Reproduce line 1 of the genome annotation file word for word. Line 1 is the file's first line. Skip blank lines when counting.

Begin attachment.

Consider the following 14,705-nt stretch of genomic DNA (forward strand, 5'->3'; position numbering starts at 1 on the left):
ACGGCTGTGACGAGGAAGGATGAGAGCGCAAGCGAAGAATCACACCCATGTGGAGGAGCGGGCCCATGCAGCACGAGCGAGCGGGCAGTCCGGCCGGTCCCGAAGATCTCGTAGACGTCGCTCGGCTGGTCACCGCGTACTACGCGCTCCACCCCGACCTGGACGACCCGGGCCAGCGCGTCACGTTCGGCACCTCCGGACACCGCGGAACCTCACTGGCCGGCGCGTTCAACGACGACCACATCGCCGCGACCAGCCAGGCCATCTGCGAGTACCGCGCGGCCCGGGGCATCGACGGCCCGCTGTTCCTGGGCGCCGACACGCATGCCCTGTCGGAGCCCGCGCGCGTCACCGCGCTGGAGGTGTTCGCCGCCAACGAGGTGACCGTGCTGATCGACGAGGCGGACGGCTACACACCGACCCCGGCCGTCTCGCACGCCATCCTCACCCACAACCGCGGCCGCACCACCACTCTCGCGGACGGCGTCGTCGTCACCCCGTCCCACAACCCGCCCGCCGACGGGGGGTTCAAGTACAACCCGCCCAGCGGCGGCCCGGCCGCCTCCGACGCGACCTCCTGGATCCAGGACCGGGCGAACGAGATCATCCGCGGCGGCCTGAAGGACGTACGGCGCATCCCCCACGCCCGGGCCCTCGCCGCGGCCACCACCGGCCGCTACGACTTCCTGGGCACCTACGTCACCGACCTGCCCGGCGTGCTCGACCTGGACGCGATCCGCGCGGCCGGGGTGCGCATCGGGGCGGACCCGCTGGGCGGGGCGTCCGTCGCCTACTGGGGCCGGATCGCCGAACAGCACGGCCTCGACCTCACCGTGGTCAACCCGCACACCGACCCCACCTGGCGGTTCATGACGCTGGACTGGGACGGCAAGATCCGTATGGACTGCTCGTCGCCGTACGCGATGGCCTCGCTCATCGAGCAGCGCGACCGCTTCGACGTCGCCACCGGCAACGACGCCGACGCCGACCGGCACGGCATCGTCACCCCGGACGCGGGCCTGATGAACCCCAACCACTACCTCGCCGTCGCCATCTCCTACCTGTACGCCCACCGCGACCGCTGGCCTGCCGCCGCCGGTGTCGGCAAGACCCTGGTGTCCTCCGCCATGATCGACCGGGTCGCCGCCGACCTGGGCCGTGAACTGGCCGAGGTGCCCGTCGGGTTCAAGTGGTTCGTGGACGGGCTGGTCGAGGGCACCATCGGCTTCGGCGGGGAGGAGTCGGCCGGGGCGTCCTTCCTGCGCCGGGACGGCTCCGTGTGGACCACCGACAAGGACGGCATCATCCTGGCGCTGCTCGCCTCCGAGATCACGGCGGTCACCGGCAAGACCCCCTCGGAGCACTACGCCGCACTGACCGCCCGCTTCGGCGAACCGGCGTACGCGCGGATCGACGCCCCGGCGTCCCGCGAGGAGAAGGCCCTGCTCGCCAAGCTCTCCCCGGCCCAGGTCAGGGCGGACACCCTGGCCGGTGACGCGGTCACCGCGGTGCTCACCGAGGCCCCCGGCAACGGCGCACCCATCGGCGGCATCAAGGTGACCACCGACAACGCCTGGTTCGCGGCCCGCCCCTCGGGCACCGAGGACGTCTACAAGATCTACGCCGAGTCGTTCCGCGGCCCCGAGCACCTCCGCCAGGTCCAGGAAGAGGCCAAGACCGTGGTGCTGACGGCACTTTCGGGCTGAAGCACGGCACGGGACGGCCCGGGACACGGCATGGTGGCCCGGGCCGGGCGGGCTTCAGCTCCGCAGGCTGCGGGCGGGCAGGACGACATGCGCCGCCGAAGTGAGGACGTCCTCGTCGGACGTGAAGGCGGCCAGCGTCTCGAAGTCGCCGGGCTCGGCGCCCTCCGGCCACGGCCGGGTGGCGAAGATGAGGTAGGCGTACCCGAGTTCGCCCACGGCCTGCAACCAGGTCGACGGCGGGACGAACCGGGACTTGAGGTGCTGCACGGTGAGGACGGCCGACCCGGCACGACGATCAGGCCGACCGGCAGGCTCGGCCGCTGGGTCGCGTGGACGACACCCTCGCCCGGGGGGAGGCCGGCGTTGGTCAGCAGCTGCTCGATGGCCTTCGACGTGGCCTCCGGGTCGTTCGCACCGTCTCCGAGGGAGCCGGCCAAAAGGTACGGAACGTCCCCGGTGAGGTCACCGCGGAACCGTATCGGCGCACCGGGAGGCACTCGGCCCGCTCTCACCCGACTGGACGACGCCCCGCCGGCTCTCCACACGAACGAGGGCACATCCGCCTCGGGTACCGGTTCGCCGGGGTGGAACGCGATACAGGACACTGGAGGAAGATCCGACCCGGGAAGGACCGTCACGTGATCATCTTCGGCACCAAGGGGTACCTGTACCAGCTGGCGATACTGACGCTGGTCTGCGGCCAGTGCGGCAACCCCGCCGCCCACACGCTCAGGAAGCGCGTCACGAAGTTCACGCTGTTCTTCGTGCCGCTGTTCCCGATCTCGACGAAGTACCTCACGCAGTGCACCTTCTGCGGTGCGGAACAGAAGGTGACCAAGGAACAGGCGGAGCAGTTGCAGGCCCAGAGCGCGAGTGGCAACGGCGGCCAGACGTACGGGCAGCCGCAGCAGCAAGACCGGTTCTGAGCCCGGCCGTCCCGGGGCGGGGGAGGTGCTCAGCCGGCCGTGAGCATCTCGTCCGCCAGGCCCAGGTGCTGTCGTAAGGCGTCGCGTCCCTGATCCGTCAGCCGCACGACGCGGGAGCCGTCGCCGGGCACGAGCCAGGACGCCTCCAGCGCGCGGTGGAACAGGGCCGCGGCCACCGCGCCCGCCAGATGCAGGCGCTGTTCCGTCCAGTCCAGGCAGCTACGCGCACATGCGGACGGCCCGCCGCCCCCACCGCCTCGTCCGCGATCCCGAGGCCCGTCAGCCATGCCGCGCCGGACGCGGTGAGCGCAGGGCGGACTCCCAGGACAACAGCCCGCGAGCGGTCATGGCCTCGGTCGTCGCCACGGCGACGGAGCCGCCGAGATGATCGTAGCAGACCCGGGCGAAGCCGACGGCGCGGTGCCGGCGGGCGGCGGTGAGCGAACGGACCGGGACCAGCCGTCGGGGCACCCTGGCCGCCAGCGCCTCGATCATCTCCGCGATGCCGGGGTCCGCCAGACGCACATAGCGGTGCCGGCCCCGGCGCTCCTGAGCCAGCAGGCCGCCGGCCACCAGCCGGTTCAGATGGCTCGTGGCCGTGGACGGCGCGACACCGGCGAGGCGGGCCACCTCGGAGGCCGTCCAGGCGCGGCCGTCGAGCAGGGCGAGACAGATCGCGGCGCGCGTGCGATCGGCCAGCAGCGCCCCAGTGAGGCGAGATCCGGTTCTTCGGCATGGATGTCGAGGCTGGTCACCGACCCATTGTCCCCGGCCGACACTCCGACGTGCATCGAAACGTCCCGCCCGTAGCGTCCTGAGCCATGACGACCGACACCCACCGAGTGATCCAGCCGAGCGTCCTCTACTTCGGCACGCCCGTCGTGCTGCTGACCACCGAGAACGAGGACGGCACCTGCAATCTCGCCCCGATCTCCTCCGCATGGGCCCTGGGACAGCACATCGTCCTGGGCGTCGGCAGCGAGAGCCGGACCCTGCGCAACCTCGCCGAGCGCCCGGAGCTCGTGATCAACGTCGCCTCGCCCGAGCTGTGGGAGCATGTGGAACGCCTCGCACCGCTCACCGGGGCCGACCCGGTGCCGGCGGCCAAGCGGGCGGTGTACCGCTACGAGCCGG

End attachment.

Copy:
Consider the following 14,705-nt stretch of genomic DNA (forward strand, 5'->3'; position numbering starts at 1 on the left):